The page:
Stealing from cultures is insulting but appropriation is on upswing

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Katy Perry has been ridiculed as the “Queen of Cultural Appropriation” by the media for her racist costumes, including those her backup dancers wear during her “Dark Horse” performances. Padded dancers are attempting to emulate the bodies of African-American women.
Perry insists she is trying to appreciate other cultures, but her choices are 21st century blackface.
Cultural appropriation is a concept that has caused controversy by attempting to define the lines between cultural appreciation and cultural exploitation. Society, however, does not understand the definition.
Nandra Kareem Nittle, a race relations expert from About News, says cultural appropriation involves members of a dominant group exploiting the culture of less-privileged groups, often with little understanding of traditions.
Although traditions of minority groups are mostly appropriated, it is not just Anglos doing the appropriating. “Five Things White People Need to Learn About Cultural Appropriation,” for instance, is not broad enough. Members of all races are guilty.
The fine line between appreciation and appropriation seems to contort, twist and tangle. It is difficult to know when a new style or type of music may be an appropriation.
Cultural appropriation is more than superficial fashion trends, but fashion ist the most common form of appropriation.
Bindis, for example, are Hindu religious markings symbolizing strength and concentration. They are used at important life events such as marriage, yet are trivialized by society to be a fashion statement at parties and concerts. Ultimately these actions are hurtful to people, because they mock the significance of the symbol.
What is fashionable and what is offensive are often poorly defined.
First Lady Michelle Obama was unfairly criticized for not wearing a traditional headdress on a recent trip to meet with the King of Saudi Arabia. Her style of dress was a flowing blue top, black pants and no head covering. Many in the United States, such as Republican Senator Ted Cruz, applauded her for making a political statement by going against the norms of a country with a very strict dress code for women.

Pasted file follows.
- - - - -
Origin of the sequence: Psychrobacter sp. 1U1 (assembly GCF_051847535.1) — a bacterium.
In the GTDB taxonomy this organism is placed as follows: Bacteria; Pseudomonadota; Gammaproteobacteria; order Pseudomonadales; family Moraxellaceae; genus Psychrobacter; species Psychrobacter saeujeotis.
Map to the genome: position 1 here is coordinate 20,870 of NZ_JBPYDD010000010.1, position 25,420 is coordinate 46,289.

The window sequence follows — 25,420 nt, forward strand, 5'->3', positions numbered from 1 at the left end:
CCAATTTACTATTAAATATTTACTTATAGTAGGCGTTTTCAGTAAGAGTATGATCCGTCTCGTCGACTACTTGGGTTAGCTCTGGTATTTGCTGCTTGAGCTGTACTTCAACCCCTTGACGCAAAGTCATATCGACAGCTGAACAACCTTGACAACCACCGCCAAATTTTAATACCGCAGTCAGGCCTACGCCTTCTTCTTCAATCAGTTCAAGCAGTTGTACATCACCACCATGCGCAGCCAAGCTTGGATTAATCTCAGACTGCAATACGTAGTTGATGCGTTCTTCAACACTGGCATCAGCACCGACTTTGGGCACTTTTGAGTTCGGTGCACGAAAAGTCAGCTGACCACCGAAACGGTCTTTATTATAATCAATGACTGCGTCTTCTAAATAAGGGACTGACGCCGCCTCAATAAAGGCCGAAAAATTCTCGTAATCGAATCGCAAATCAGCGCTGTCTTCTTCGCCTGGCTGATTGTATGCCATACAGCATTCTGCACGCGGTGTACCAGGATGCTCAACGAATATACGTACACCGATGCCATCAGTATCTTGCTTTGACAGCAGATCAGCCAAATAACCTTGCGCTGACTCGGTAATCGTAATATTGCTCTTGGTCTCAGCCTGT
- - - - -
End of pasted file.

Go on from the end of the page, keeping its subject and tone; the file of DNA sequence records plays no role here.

Although she may have unveiled a Westernized political statement by unveiling herself, some said she was being disrespectful by not abiding by the cultural norms of Saudi Arabia and imposing her own Western norms in a country that demands women adhere to having their face and hair covered.
Mrs. Obama was in the right. No one should have to adhere to someone else’s style of dress if it goes against their own customs. Obama, by not wearing the traditional headdress, showed that women could be around men without being fully covered. By assimilating to the style of the region, the First Lady would have continued to contribute to the legacy of oppression, as the styles the women wear continue to oppress them. Wearing references to a culture that is experiencing injustice or violence is a path that cultural appropriation can come about, especially if one’s culture is tied to any oppression that another may be dealing with.
Fashion is never an excuse to oppress people.
Spring breakers in Cabo and college students celebrating Cinco de Mayo should put away on the drinking sombrero and the cheesy bandit mustaches.
Stereotypes have been developed through misunderstandings of cultural traditions and continuing these stereotypes through means of dress are hurtful to the culture.
Just act like any polite houseguest, a good cultureguest is attentive and knows the boundaries. Cultural exchange and appreciation are the ultimate goal, not appropriation. It can be achieved by being respectful cultureguests, by invitation only, for a limited time.

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